Obviously, this tender phase won't last forever.  (I mean, the World's Greatest Mom title clearly will stick, but at some point these kids are going to have to learn to spell.)

Mom, I get it now.  Years later, I understand not cashing in the coupon book.


Just Because You Have a Basement...

This is a particularly glorious week.  You see, last week I finished the spring semester, and next week I start the summer semester, which means that I'm off this week.  Officially off.  Like, just barely checking email off, or stopping by the office only once to sign some paperwork off, or not seeing any students, or teaching any classes, or grading any kind of anything off.

Let me say it again: it's glorious.

And, since I'm eternally ambitious, I decided to use the week to paint our basement, which, in retrospect, is a terrible way to spend your one week off when you're weary from the prior 16 weeks that have been entirely on.  It's like going out for a run after you've finished a marathon.

Right as I was putting my sixth grade algebra to good use by calculating the area of our basement ceiling and deciding how many gallons of paint to buy from Lowes, I spoke out loud, as if my heart knew something my mind hadn't grasped yet.

"You know, I don't want to paint the basement." 

My husband looked at me as if I were returning to the land of common sense and reasonable judgment.  "Good," he said.  "Just because we have a basement doesn't mean you have to paint it during your one week off."

Just because you have a basement doesn't mean you have to paint it.

Oh people, I've never been so happy to not paint a basement than I've been during this week of non-basement painting.  These past few days, instead of taping baseboards, I've read books and magazines.  Instead of spreading drop clothes, I've taken walks.  Instead of using my one-and-a-half inch angled brush to cut in edges, I've done little projects -- fun ones -- around the house that I've neglected over the past few months.

Instead of going, going, going, and doing, doing, doing, I've occasionally planted myself on my front porch and just stayed planted.  Because I could.  Because nothing else, not even a basement that's waiting to be painted, was truly vying for my attention.

Just because you have a basement doesn't mean you have to paint it, after all.


Since He Never Calls Attention to Himself, Today I'll Do It For Him

Today is my husband's birthday.  Joel is not a person who calls attention to himself.  No, he's more of a behind-the-scenes, down-to-earth kind of a guy.  Even when circumstances elevate him into the spotlight, he shrugs and remains cool.  Because he's cool like that. 

There's a slew of adjectives that could be applied to his temperament and character.  He's solid, stable, and steady.  He's grounded and consistent.  (These traits play well with my charming tendency to overanalyze and emote.) 

He loves golf, college football, landscaping, and growing things, even if he dislikes cutting the grass.  He's disarmingly funny.  He's quiet, yet personable.  He mentors people just by living life alongside of them.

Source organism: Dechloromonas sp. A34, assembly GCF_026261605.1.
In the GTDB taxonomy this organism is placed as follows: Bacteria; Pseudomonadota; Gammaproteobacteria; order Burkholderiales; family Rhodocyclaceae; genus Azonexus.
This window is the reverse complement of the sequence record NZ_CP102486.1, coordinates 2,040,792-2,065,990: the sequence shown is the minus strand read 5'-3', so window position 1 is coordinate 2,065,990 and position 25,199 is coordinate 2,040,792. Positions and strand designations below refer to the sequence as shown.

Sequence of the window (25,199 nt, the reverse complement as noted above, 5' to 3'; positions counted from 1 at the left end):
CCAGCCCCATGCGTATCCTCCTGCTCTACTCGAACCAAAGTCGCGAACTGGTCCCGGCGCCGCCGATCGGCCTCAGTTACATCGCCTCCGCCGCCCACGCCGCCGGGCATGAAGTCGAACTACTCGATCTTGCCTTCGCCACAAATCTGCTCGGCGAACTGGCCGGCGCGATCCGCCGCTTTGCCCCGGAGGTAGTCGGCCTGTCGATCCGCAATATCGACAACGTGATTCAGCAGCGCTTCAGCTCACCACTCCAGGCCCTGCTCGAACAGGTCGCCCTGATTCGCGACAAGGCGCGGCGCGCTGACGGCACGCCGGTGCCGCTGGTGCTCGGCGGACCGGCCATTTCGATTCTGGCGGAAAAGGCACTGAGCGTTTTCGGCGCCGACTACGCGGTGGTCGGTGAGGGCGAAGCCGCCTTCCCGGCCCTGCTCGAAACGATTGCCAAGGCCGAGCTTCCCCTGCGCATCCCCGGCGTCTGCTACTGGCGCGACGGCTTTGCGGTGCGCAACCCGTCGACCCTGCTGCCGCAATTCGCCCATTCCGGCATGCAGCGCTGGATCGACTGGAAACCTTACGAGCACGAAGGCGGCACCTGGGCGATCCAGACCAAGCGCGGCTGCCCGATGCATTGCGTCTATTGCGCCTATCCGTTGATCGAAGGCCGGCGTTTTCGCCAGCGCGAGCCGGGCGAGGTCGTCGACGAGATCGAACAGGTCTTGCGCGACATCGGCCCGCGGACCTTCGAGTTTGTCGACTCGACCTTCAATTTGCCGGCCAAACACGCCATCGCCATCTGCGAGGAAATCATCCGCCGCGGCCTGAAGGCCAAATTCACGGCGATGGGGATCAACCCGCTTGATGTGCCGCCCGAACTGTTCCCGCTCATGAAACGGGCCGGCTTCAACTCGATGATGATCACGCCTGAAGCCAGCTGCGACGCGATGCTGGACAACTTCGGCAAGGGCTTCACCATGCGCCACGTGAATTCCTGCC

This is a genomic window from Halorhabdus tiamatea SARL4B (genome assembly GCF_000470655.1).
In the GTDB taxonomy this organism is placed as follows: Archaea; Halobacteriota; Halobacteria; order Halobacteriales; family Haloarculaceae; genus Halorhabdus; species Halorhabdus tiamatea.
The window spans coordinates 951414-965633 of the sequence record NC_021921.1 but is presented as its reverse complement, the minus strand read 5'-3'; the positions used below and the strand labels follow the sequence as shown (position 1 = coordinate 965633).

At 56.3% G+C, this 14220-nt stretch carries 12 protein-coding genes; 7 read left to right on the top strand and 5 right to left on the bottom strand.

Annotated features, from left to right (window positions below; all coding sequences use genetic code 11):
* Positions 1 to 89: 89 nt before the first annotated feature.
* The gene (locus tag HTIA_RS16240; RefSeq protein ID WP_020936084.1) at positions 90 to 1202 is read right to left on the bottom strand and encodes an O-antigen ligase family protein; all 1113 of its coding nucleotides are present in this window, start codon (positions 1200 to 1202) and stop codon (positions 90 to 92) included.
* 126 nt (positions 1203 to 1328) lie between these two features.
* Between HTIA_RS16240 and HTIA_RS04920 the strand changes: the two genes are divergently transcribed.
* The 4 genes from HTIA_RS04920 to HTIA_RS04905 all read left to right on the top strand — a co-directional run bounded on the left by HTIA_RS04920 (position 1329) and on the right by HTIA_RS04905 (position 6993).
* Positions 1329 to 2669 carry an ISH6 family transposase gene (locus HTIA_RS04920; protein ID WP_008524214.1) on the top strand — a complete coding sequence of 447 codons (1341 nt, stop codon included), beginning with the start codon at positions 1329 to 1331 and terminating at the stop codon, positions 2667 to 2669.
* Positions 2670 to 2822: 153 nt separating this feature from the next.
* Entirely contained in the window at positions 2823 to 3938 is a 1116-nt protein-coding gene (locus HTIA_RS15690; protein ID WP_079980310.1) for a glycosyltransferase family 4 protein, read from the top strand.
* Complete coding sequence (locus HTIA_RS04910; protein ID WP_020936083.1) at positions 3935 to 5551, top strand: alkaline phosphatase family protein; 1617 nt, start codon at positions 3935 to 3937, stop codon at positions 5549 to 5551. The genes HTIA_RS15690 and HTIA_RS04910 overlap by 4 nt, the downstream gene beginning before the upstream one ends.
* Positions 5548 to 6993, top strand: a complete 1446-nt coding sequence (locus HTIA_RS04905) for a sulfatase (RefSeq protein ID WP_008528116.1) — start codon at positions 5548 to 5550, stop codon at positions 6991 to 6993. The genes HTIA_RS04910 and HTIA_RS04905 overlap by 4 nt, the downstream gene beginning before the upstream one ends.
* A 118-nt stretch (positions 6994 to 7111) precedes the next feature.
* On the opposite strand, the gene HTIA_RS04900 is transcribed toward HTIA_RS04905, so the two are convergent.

And tonight, he's going to spend the evening of his birthday sitting on a metal folding chair in a warm elementary school auditorium to attend our middle daughter's fourth-grade band concert, an event that our oldest daughter has begged, on multiple occasions, to be exempt from with adolescent "please-don't-make me-sit-through-that" pleas.

And Joel smiles and says, "We're all going. Team Kramer."  (And when she groans because we won't budge on our insistence to cruelly expose her to a concert featuring undertrained nine-and-ten-year-old musicians, he whispers, "It's okay.  We're all taking one for the team with this.")

That's the kind of dad he is.  That's the kind of man he is.

Happy birthday, Joel Kramer.  You are the best.


"It Reminded Me Why I'm Doing This"

Last night I submitted final grades for the four classes I taught this semester.  Today I'm slowly decompressing.  There are still a few details to wrap up, of course, like debriefing meetings and clerical tasks.  And for the next few days I'll check email with slight hesitation because there might be a complaint from a student awaiting me. (So far, so good, though.)

But for all extents and purposes, the semester is finished.  It was a good one.

One the last day of class in one of my technical presentation courses, we finished with short professional talks where students presented key take-aways they've learned from their studies as engineering students.  One student said, "I'm glad we finished with these talks.  It reminded me why I'm doing this."

It reminded me why I'm doing this.

I loved that observation.  At the end of a semester, we all -- students and professors alike -- need a reminder about why we're doing what we're doing, no matter how our semester has gone.  (Don't we all need this periodically?  To step back from the grind to look at the bigger picture from an aerial view instead of from our typical vantage point, which is often right in the thick of it?)

For me, my reminder came when several students sent me exceptionally kind end-of-semester notes: notes expressing how they grew as a speaker or a writer more than they thought was possible, or notes that said I not only helped their academics, but also touched their lives.

As I read each one of these messages, it reminded me why I do this.  There are so many reasons why I do this job. 

It's good to end a semester with those reasons fresh in my thoughts.  We all need reminders, sometimes.